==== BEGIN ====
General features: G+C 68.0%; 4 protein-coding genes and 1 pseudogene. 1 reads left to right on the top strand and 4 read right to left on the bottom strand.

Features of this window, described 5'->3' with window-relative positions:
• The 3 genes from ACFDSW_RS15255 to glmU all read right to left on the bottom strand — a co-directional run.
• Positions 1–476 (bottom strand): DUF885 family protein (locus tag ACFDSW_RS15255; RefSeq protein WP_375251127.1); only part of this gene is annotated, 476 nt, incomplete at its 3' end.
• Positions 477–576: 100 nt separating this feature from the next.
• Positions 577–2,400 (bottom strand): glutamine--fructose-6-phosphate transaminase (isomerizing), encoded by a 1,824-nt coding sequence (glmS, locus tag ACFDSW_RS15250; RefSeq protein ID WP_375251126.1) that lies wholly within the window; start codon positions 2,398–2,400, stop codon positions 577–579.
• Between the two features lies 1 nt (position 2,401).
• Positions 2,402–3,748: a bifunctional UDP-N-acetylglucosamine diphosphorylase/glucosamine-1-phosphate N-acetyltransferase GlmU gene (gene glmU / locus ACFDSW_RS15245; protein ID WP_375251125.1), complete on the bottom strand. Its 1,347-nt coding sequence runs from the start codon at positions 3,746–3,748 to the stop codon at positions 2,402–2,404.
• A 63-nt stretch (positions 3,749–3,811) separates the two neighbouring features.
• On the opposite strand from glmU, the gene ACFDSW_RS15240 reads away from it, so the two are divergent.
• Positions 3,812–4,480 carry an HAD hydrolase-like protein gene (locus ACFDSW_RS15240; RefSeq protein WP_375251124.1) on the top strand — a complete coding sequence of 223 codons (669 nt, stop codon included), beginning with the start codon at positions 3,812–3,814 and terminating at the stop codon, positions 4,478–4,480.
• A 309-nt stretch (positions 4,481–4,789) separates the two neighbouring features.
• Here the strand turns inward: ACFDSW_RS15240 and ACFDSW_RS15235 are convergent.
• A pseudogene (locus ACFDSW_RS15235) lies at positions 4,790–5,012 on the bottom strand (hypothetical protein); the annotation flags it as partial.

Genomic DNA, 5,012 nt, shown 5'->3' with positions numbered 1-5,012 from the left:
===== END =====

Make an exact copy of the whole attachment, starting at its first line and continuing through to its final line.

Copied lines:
General features: G+C 68.0%; 4 protein-coding genes and 1 pseudogene. 1 reads left to right on the top strand and 4 read right to left on the bottom strand.

Features of this window, described 5'->3' with window-relative positions:
• The 3 genes from ACFDSW_RS15255 to glmU all read right to left on the bottom strand — a co-directional run.
• Positions 1–476 (bottom strand): DUF885 family protein (locus tag ACFDSW_RS15255; RefSeq protein WP_375251127.1); only part of this gene is annotated, 476 nt, incomplete at its 3' end.
• Positions 477–576: 100 nt separating this feature from the next.
• Positions 577–2,400 (bottom strand): glutamine--fructose-6-phosphate transaminase (isomerizing), encoded by a 1,824-nt coding sequence (glmS, locus tag ACFDSW_RS15250; RefSeq protein ID WP_375251126.1) that lies wholly within the window; start codon positions 2,398–2,400, stop codon positions 577–579.
• Between the two features lies 1 nt (position 2,401).
• Positions 2,402–3,748: a bifunctional UDP-N-acetylglucosamine diphosphorylase/glucosamine-1-phosphate N-acetyltransferase GlmU gene (gene glmU / locus ACFDSW_RS15245; protein ID WP_375251125.1), complete on the bottom strand. Its 1,347-nt coding sequence runs from the start codon at positions 3,746–3,748 to the stop codon at positions 2,402–2,404.
• A 63-nt stretch (positions 3,749–3,811) separates the two neighbouring features.
• On the opposite strand from glmU, the gene ACFDSW_RS15240 reads away from it, so the two are divergent.
• Positions 3,812–4,480 carry an HAD hydrolase-like protein gene (locus ACFDSW_RS15240; RefSeq protein WP_375251124.1) on the top strand — a complete coding sequence of 223 codons (669 nt, stop codon included), beginning with the start codon at positions 3,812–3,814 and terminating at the stop codon, positions 4,478–4,480.
• A 309-nt stretch (positions 4,481–4,789) separates the two neighbouring features.
• Here the strand turns inward: ACFDSW_RS15240 and ACFDSW_RS15235 are convergent.
• A pseudogene (locus ACFDSW_RS15235) lies at positions 4,790–5,012 on the bottom strand (hypothetical protein); the annotation flags it as partial.

Genomic DNA, 5,012 nt, shown 5'->3' with positions numbered 1-5,012 from the left: